A Whole System Approach to Strengthening PFM (CIPFA Conference)


Posted by Alan Edwards, International Director, CIPFA

Imagine a UK without CIPFA (or a USA without CPA or Nigeria without ICAN or…) and the Permanent Secretary at the Treasury (or…) inviting an overseas institute of public finance to help create a new qualification for public sector finance staff. That is the analogy we have been using when examining the issues to address when asked to provide PFM and professionalization support in other countries. I find that helps illustrate the scale of challenge involved and the need to think through the whole system impacts of change.

CIPFA’s Whole System Approach to PFM is a more formal and comprehensive analysis of all the key players and processes. CIPFA with the support of DFID has produced this paper to assist with the design of holistic PFM improvement programmes.

The thinking behind the paper has helped shape the agenda for our international PFM conference in London 15-17 March – see www.cipfa.org.uk/pfmconference

The paper advocates a whole system approach to PFM reform and improvement. The new reference model assists with mapping the current institutional architecture in a country. It also recognises that culture is a key determinant of success in PFM reform.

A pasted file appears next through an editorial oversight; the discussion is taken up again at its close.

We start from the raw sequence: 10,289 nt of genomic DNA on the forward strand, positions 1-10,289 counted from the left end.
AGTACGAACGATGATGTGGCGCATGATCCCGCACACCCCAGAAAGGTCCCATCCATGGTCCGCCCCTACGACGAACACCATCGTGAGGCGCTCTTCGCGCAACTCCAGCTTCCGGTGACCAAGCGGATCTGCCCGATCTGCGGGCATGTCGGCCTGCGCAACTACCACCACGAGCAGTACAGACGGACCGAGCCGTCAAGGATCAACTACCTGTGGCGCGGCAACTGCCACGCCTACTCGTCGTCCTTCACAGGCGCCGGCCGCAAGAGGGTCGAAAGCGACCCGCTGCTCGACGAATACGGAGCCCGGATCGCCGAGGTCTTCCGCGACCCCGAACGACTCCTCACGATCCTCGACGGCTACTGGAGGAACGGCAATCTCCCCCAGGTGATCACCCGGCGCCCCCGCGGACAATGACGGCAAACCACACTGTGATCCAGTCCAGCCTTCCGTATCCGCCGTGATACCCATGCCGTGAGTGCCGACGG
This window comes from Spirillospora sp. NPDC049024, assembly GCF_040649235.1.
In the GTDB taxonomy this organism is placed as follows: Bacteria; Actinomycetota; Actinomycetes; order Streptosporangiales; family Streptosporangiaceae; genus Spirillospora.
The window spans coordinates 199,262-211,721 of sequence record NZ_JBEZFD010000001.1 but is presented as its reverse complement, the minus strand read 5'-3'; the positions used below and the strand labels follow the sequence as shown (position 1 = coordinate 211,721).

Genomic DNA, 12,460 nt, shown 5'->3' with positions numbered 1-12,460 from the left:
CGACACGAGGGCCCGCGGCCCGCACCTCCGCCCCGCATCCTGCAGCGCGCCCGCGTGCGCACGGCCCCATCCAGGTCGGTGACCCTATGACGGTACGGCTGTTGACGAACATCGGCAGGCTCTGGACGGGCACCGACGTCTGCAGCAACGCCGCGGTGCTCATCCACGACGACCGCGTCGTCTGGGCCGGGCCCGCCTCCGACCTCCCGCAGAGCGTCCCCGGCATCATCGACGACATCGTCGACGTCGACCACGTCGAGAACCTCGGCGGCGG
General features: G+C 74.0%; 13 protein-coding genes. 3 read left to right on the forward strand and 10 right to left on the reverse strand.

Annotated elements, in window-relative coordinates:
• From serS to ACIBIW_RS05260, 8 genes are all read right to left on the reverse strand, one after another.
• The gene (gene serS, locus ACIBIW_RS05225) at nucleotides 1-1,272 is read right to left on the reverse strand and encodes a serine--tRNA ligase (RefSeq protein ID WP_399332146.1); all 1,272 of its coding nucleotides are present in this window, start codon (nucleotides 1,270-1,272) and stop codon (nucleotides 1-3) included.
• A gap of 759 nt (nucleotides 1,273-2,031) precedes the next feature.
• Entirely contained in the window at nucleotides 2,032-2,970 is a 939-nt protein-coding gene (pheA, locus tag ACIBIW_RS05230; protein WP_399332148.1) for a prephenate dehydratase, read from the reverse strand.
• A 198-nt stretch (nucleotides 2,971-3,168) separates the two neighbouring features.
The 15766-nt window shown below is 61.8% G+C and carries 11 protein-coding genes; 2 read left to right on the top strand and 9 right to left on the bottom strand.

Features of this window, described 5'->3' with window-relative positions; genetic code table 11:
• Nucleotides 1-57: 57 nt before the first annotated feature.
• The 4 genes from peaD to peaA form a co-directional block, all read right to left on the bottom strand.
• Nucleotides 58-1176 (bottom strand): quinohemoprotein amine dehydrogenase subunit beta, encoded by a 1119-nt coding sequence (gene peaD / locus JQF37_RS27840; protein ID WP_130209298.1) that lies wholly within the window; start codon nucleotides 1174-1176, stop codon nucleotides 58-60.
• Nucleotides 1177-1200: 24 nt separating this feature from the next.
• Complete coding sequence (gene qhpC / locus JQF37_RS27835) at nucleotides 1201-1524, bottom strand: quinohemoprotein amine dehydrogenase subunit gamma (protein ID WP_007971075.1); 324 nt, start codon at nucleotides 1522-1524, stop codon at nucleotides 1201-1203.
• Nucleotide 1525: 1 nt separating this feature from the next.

The paper is not a prescriptive improvement tool that should be followed slavishly. We recognise that improvement is local and must be tailored to local characteristics, capacity and priorities. Nor are we suggesting a new tool to measure PFM. PEFA is a good tool – indeed we train people on how to use it! – and we have our own FM model that is being licensed for use internationally to assess individual organisational PFM health.

Our focus is on the whole system so that countries can recognise the interconnectedness of key players and actors. Obviously, we emphasize the importance of financial accountability, citizen involvement, parliamentary scrutiny and the absence of corruption.

Our organisational framework diagrams for each region of the world are particularly useful. In them we map the key players in the whole system including international sponsors and donors plus global, regional and local governmental, professional, training and standard setting bodies. We use this approach to map a clear organisational framework when we start our own PFM reform work around the world.

Our conclusions have shaped the issues we will be talking about at our conference, namely

In short CIPFA believes there is a need for a stronger PFM profession to sustain improvement programmes.

The full paper plus a user friendly powerpoint version of the Whole System Approach analysis is available on the CIPFA website – www.cipfa.org.uk/international/whole_system_approach.cfm